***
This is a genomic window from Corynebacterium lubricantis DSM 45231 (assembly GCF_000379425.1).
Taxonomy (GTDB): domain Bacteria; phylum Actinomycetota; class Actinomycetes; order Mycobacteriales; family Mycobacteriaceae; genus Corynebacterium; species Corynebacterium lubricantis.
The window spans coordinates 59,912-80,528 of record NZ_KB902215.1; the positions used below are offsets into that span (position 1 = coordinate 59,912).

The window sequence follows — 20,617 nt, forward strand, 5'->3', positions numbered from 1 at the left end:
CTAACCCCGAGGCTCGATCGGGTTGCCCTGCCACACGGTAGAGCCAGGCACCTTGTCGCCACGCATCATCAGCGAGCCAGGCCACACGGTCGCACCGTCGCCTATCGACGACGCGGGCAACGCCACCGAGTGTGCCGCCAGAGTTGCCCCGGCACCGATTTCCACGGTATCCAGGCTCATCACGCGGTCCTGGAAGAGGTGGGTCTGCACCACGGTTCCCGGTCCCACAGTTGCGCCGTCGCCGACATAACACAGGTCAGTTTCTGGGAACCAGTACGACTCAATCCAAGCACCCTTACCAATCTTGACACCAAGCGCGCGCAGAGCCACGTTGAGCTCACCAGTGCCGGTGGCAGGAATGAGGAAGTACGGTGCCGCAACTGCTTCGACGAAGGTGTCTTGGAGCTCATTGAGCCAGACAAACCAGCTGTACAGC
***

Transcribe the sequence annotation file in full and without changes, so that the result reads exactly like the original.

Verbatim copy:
This is a genomic window from Corynebacterium lubricantis DSM 45231 (assembly GCF_000379425.1).
Taxonomy (GTDB): domain Bacteria; phylum Actinomycetota; class Actinomycetes; order Mycobacteriales; family Mycobacteriaceae; genus Corynebacterium; species Corynebacterium lubricantis.
The window spans coordinates 59,912-80,528 of record NZ_KB902215.1; the positions used below are offsets into that span (position 1 = coordinate 59,912).

The window sequence follows — 20,617 nt, forward strand, 5'->3', positions numbered from 1 at the left end:
CTAACCCCGAGGCTCGATCGGGTTGCCCTGCCACACGGTAGAGCCAGGCACCTTGTCGCCACGCATCATCAGCGAGCCAGGCCACACGGTCGCACCGTCGCCTATCGACGACGCGGGCAACGCCACCGAGTGTGCCGCCAGAGTTGCCCCGGCACCGATTTCCACGGTATCCAGGCTCATCACGCGGTCCTGGAAGAGGTGGGTCTGCACCACGGTTCCCGGTCCCACAGTTGCGCCGTCGCCGACATAACACAGGTCAGTTTCTGGGAACCAGTACGACTCAATCCAAGCACCCTTACCAATCTTGACACCAAGCGCGCGCAGAGCCACGTTGAGCTCACCAGTGCCGGTGGCAGGAATGAGGAAGTACGGTGCCGCAACTGCTTCGACGAAGGTGTCTTGGAGCTCATTGAGCCAGACAAACCAGCTGTACAGC